14. Appalled, disgusted, and utterly disappointed by this case. I’ll be praying for Atif and Sebastion. I hope that justice finally prevails.

  15. I watched the two-part “True East” episode on Netflix last night and was outraged. As an attorney, I left law school believing in the wonderful American justice system. Decade later, all I believe in is the fallibility, prejudice, ambition, and rush-to-judgment that our system represents. When you have prosecutors who are ELECTED officials, it becomes political. And what do politicians want? They want to win. A prosecutor isn’t reelected or promoted based on carrying out justice – they thrive on CONVICTIONS and as we’ve seen time and time again, it doesn’t much matter WHO is convicted. So not only are there innocents imprisoned, there are the actual guilty parties walking around free. Why do we as a society accept this outcome? Is our thirst for the ‘pound of flesh’ so high that we are OK with peoples lives being ruined??

    I’m glad that films like this (and Making a Murderer) are waking people up. And those who continue to smugly think it can’t happen to them – you should think again.

    • I wish I could say it better than this but I can’t. So let your words speak from inside the “so-called American criminal justice system” (Rubin Carter quote).

  16. The only people who should be in jail are those police officers who fabricated scenarios to coerce a false confession from scared teenagers. Not only did they vilify the teens in the media which put them in the scenario of associating with ‘criminals’. The very fact that the FBI produced a witness who gave in depth evidence which was stronger than anything they had against the young lads and they actively chose to ignore it makes me sick. I would like those officers involved in the USA and Canada to serve half the time in prison these young men have had to.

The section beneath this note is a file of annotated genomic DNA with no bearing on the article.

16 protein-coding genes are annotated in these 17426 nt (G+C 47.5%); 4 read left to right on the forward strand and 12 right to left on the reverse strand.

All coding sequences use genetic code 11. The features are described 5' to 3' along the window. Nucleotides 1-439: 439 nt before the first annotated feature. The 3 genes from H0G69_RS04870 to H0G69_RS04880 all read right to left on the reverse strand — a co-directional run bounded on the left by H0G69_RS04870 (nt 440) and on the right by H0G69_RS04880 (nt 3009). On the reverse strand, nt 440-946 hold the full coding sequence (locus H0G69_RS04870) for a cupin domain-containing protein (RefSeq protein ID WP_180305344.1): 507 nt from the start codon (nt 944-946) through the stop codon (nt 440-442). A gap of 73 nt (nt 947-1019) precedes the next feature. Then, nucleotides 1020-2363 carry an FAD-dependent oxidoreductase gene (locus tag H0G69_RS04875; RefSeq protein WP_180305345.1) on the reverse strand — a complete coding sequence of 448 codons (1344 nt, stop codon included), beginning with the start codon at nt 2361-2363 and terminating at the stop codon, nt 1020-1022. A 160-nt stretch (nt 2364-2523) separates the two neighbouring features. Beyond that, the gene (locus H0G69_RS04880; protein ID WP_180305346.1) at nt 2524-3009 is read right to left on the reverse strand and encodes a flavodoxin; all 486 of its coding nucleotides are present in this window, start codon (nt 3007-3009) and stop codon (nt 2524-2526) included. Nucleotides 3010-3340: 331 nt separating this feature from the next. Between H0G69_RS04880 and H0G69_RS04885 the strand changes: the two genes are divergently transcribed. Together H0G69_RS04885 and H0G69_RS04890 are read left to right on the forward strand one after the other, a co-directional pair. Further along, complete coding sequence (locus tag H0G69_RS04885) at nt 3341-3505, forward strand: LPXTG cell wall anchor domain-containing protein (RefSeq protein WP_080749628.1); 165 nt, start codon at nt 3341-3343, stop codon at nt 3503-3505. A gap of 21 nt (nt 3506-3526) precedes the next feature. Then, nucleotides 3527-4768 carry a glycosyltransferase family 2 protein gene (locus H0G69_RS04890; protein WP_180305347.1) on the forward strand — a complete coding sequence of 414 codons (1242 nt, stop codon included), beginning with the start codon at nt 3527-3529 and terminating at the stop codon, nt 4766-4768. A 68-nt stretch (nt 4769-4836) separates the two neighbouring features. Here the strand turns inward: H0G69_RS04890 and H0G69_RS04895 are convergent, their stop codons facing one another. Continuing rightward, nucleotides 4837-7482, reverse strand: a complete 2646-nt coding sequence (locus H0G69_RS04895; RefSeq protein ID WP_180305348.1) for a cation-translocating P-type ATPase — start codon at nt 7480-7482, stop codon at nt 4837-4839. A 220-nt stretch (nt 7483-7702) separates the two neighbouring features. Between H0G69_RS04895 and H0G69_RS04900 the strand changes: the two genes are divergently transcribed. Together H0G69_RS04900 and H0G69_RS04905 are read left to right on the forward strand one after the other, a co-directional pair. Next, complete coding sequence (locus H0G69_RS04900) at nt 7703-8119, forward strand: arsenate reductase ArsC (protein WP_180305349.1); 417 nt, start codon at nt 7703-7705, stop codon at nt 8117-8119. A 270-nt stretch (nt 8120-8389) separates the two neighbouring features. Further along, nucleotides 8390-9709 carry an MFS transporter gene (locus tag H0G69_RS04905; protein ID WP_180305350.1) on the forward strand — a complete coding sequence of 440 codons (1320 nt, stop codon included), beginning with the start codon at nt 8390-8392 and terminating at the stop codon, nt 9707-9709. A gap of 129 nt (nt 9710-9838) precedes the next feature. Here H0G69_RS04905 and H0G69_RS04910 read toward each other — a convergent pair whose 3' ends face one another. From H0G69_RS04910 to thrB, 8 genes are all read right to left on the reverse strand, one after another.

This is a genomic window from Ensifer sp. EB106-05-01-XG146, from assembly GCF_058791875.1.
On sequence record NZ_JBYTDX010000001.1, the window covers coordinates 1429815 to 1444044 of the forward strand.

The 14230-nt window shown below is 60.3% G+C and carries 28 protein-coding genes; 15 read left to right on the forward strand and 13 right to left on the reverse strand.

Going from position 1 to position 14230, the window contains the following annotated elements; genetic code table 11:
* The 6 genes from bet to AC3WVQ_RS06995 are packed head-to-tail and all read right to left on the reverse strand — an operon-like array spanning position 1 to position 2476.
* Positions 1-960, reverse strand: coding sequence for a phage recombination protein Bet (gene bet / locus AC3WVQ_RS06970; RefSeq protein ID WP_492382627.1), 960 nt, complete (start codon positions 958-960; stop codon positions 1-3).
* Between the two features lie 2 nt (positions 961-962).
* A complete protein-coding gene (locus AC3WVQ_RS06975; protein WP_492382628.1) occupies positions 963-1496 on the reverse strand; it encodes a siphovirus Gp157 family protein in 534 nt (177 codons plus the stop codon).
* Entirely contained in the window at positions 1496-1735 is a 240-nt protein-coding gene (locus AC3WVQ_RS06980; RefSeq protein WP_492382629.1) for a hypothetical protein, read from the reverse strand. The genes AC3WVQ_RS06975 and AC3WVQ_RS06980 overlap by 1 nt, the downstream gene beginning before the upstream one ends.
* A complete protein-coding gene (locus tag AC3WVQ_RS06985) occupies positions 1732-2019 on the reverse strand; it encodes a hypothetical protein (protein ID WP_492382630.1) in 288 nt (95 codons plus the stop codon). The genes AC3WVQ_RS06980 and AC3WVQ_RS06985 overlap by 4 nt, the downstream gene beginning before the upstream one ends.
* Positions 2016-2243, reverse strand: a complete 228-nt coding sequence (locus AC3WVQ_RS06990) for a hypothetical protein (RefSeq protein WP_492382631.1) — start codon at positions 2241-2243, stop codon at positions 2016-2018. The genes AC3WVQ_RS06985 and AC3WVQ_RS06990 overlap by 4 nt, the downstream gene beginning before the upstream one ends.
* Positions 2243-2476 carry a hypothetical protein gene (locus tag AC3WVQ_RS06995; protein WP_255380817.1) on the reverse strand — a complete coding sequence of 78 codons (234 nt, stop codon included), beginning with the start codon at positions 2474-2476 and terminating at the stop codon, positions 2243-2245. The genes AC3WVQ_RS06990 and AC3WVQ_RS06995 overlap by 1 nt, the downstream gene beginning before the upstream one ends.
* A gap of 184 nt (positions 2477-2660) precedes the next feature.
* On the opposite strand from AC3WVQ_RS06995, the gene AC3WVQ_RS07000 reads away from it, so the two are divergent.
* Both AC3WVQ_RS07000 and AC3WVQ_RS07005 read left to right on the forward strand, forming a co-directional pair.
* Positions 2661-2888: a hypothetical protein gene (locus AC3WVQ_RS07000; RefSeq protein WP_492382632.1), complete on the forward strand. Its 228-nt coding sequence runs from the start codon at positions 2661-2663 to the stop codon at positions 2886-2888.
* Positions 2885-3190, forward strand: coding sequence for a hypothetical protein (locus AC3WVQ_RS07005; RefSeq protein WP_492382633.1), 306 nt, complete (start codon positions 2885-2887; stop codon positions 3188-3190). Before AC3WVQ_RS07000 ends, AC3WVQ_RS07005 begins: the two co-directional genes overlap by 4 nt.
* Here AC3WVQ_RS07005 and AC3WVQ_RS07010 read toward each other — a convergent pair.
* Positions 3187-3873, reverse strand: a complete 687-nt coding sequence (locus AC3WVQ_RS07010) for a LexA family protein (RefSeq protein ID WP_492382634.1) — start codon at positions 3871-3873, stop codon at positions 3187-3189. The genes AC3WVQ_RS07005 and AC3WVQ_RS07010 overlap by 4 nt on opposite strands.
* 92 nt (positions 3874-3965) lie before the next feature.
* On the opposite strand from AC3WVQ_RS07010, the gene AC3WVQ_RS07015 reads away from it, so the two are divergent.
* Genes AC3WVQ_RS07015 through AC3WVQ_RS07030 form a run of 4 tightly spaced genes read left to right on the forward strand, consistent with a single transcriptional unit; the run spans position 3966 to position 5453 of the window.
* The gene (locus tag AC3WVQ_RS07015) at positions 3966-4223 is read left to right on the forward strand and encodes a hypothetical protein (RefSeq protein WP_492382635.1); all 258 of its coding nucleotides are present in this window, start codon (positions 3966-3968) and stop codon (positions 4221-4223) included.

I hope they are freed and that everyone involved in the prosecution is ashamed of themselves. The US and Canada should be sued for countless millions by these two for wasting their lives. The US judicial system is a fucking joke run by corrupt officials and manned by egotistical overworked officers who look for the easy suspect and have a level of close mindedness that simply astounds human comprehension. Situations like these get me so mad because the lads were forced by illegal means to admit to a crime they couldn’t possibly have committed to impress the only figure that offered them a chance at a livelihood.

  17. Mr. Ken,

    How can we contribute by writing to the current prosecutor of the State of Washington? Does it matter that I do not reside in that state?

    Miguel

    • Hi Miguel,
      It matters inasmuch as it’s a moral issue. The same way I write to governor’s of particular states to spare a prisoner’s life who might unjustly be facing the death penalty. Or how people write to prime ministers and presidents of various countries asking them to show restraint or to release political prisoners. Good people, and Satterberg is a good person, respond to moral issues. They may not tell you so, but they are affected. So write if you feel like you want to write. Back in the Sixties, the chant was: “The whole world is watching.”

  18. This story is so tragic. We only watched the True East episodes on Netflix and has to switch to something more positive as it made us feel so depressed. Atif and Sebastian deserve a $100 million compensation for this injustice.

    One question – assuming Atif is freed at some point and if Sebastian has exhausted all his apeal options. Is there really nothing that can be done with all the new evidence? Is The President the only one who can pardon him?